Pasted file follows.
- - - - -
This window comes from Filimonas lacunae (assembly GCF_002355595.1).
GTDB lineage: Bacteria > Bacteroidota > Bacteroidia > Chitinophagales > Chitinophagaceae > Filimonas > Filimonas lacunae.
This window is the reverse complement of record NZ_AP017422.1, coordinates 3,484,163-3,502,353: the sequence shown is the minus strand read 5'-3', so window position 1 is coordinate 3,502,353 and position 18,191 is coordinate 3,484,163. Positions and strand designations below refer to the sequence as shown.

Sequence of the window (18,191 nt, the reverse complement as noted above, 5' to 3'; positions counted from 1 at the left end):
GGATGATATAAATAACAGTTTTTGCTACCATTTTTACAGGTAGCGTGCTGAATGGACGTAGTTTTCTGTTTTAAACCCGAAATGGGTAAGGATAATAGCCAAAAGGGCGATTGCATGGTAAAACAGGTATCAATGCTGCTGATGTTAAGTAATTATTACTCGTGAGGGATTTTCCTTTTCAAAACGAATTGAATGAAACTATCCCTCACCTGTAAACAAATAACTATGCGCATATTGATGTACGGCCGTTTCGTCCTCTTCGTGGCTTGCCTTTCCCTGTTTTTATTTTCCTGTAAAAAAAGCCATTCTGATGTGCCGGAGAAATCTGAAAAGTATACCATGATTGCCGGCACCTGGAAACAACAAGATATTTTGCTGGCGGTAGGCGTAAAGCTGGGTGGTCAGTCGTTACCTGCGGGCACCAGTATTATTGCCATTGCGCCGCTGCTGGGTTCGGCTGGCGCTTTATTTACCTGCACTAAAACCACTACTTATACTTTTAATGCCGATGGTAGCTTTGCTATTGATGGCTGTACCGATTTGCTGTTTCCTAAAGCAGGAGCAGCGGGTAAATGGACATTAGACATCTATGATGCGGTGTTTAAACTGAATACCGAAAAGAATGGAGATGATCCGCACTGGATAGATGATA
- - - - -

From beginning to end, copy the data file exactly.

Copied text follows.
This window comes from Filimonas lacunae (assembly GCF_002355595.1).
GTDB lineage: Bacteria > Bacteroidota > Bacteroidia > Chitinophagales > Chitinophagaceae > Filimonas > Filimonas lacunae.
This window is the reverse complement of record NZ_AP017422.1, coordinates 3,484,163-3,502,353: the sequence shown is the minus strand read 5'-3', so window position 1 is coordinate 3,502,353 and position 18,191 is coordinate 3,484,163. Positions and strand designations below refer to the sequence as shown.

Sequence of the window (18,191 nt, the reverse complement as noted above, 5' to 3'; positions counted from 1 at the left end):
GGATGATATAAATAACAGTTTTTGCTACCATTTTTACAGGTAGCGTGCTGAATGGACGTAGTTTTCTGTTTTAAACCCGAAATGGGTAAGGATAATAGCCAAAAGGGCGATTGCATGGTAAAACAGGTATCAATGCTGCTGATGTTAAGTAATTATTACTCGTGAGGGATTTTCCTTTTCAAAACGAATTGAATGAAACTATCCCTCACCTGTAAACAAATAACTATGCGCATATTGATGTACGGCCGTTTCGTCCTCTTCGTGGCTTGCCTTTCCCTGTTTTTATTTTCCTGTAAAAAAAGCCATTCTGATGTGCCGGAGAAATCTGAAAAGTATACCATGATTGCCGGCACCTGGAAACAACAAGATATTTTGCTGGCGGTAGGCGTAAAGCTGGGTGGTCAGTCGTTACCTGCGGGCACCAGTATTATTGCCATTGCGCCGCTGCTGGGTTCGGCTGGCGCTTTATTTACCTGCACTAAAACCACTACTTATACTTTTAATGCCGATGGTAGCTTTGCTATTGATGGCTGTACCGATTTGCTGTTTCCTAAAGCAGGAGCAGCGGGTAAATGGACATTAGACATCTATGATGCGGTGTTTAAACTGAATACCGAAAAGAATGGAGATGATCCGCACTGGATAGATGATA